Sunday, August 15, 2010


Overweight and obese people are generally thought to be unhealthy and have more diseases and higher death rate than people of normal weight. However, such information is usually found in articles written by authors who have not examined the actual medical evidence which support these statements. The purpose of this paper is to take a close look at the evidence for some of these claims.

There is no agreement among epidemiologists concerning the increased risk of death in overweight and obese individuals. Some studies indicate that no relationship exist and some that the relationship is the reverse. Some studies agree that obese people are more likely to die than people of normal weight, but there is disagreement concerning overweight people and increased risk of death. Some say yes and others say no. These studies have been summarized by McGee (2005) who concluded that overweight people do not have a significantly higher rate of death than normal weight people.

A recent study claims that even overweight women or men are at a greater risk of dieing than people of normal weight (Adams et al 2006). In their study the relative and actual risks were elevated for under weight, obese men and surprisingly men and women in the normal weight categories 2 and 3 (Table 1). These conclusions are taken from relative risk ratio statistics in column 2. In this table I have added the relative risk as percent (column 3) and the actual risk as percent (column 4) for comparison. It is apparent that the actual risk of death is not great even for obese men in which the increase is only 1.9% greater than the normal reference body weight of 1.3%. Underweight men have an elevated actual risk (3.5%) which is similar to those who are overweight (3.2%). Similar risks were found for all women studied (results not shown).


*Similar results were found for women. **BMI or Body Mass Index is
equal to the body weight in kg divided by height in meters squared.

A BMI calculator can be found at

The conclusions that can be drawn from Table 1 are:

1. Underweight and some low normal weight individuals are at an increased risk of death. This important point rarely gets a mention in the news media or fashion magazines.

2. Overweight people are not at an elevated risk of death.

3. Obese people have an elevated risk of death similar to underweight individuals.


In order to examine the effect of bodyweight on risk of death the influence of smoking was considered by Adams et al (2006). To do this data were grouped into the following groups: Never Smoked, Current Smoker and Former Smoker. For the sake of simplicity I have made a table which shows data from never smokers and current smokers (Table 2).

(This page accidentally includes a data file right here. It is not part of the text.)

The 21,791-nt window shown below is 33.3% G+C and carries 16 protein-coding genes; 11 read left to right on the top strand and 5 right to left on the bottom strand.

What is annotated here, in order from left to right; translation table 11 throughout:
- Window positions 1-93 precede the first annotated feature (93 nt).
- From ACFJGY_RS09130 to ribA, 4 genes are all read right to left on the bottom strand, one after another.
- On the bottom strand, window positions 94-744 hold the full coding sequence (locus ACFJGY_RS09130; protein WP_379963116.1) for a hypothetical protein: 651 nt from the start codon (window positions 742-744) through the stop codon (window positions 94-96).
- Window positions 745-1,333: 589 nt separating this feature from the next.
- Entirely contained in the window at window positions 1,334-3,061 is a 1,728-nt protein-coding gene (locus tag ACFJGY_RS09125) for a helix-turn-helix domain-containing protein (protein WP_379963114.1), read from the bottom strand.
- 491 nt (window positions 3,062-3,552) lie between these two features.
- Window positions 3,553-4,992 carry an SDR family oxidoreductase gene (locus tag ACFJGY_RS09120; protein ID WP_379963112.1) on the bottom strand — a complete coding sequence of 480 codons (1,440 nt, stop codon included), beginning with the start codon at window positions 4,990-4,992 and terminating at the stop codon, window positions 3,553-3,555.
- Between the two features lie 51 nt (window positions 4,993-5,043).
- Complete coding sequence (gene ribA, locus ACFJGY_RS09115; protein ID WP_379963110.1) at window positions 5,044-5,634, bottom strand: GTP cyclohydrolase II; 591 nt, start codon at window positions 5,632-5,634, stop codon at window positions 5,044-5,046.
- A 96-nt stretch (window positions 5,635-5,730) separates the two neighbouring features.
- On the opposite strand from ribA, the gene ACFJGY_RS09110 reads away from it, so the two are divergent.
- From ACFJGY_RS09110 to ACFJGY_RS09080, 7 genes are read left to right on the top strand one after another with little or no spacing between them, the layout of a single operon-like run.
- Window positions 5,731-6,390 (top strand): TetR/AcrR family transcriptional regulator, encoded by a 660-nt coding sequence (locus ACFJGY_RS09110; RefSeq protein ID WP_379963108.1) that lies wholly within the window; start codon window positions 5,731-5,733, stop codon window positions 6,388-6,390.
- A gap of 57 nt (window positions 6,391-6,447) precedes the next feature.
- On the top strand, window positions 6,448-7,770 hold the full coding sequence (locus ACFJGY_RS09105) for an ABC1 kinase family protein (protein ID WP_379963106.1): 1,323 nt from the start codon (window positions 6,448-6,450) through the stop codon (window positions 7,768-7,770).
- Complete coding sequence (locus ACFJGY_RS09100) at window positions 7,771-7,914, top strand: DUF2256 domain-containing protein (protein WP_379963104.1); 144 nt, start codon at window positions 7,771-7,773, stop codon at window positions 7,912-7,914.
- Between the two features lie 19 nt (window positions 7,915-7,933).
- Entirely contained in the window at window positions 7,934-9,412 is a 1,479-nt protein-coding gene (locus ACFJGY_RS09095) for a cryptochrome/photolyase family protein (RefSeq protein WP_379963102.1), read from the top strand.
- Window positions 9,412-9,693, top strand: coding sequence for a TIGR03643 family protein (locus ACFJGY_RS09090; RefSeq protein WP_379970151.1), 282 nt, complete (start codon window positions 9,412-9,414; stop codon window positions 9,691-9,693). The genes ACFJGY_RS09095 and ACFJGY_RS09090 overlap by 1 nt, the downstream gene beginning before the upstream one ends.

* Actual risk was calculated by dividing the number of individual in each category by 100,000. Data were obtained from table 2 in Adams et al (2006).

If you look only at the results of relative risks and compare never smokers with current smokers you could draw the incorrect conclusions that it is better to be an obese smoker than an obese non-smoker. For example, in group 10 the relative risk for the never smoker is 159%, whereas for the current smoker in this group the risk is 42%. This is a good example of how relative risks can be misleading and why actual risks should be used in these kinds of studies. Comparing the actual risks in these two groups provides the correct answers. The actual risk of death in category 10 for the never smoker group is 2.6% compared to 5.0% for the current smoker group. So just as we suspected being obese and smoking is not good for you.

The reason for the reversal seen with relative risk analysis is that the reference category 4 is a lower number (0.78) in the never smoker group than that of the current smoker group (3.08). Since all weight categories are compared to these numbers the relative risk increases in the smoker groups are lower. For example: in the never smoker group the percent in category 10 is 2.6 compared to 0.78 in the reference group. Therefore the relative risk is 3.25 times as great as the reference value of 0,78 for never smokers and only 1.61 times as great for current smokers (5.0/3.08 = 1.61).

The influence of smoking on the actual risk of death is shown in figure 1. It is clear from these data that current smoking increases the actual risk of death in all BMI categories. The data for women are similar to men (data not shown). In this figure and in table 2 we see that men in the never smoked group show similar actual risks in all categories except the obese groups 9 and 10 and these are not great but they were judged to be significant by Adams et al (2006). The former smokers have a small actual increase in risk in categories 3 – 8 and elevated risks in the underweight, low normal and obese categories. There is no evidence from these data that being overweight increased your risk of death.

Figure 1 Actual risk of death as function of BMI groups in smokers and non-smokers.


My conclusion that being overweight does not increase the risk of death agrees with that of McGee (2005) who analyzed 26 large population studies which included 388,622 individuals.